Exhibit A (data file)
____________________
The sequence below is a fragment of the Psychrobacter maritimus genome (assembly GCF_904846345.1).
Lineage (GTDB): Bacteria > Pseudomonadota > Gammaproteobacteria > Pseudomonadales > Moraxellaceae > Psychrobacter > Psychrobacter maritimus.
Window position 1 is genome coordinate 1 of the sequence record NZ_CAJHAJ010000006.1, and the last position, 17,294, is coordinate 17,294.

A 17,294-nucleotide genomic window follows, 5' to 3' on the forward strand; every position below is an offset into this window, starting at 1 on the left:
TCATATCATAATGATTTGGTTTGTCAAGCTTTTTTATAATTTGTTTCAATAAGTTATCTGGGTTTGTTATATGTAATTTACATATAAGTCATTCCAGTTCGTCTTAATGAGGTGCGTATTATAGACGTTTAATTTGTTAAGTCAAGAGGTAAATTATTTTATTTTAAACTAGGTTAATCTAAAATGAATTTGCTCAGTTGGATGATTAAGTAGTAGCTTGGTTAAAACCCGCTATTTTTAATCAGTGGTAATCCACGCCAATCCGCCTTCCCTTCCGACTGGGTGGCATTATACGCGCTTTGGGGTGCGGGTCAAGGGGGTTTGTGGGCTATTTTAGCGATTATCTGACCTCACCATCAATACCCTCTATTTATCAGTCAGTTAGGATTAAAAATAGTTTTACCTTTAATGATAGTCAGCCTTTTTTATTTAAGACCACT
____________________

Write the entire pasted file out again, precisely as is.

The sequence below is a fragment of the Psychrobacter maritimus genome (assembly GCF_904846345.1).
Lineage (GTDB): Bacteria > Pseudomonadota > Gammaproteobacteria > Pseudomonadales > Moraxellaceae > Psychrobacter > Psychrobacter maritimus.
Window position 1 is genome coordinate 1 of the sequence record NZ_CAJHAJ010000006.1, and the last position, 17,294, is coordinate 17,294.

A 17,294-nucleotide genomic window follows, 5' to 3' on the forward strand; every position below is an offset into this window, starting at 1 on the left:
TCATATCATAATGATTTGGTTTGTCAAGCTTTTTTATAATTTGTTTCAATAAGTTATCTGGGTTTGTTATATGTAATTTACATATAAGTCATTCCAGTTCGTCTTAATGAGGTGCGTATTATAGACGTTTAATTTGTTAAGTCAAGAGGTAAATTATTTTATTTTAAACTAGGTTAATCTAAAATGAATTTGCTCAGTTGGATGATTAAGTAGTAGCTTGGTTAAAACCCGCTATTTTTAATCAGTGGTAATCCACGCCAATCCGCCTTCCCTTCCGACTGGGTGGCATTATACGCGCTTTGGGGTGCGGGTCAAGGGGGTTTGTGGGCTATTTTAGCGATTATCTGACCTCACCATCAATACCCTCTATTTATCAGTCAGTTAGGATTAAAAATAGTTTTACCTTTAATGATAGTCAGCCTTTTTTATTTAAGACCACT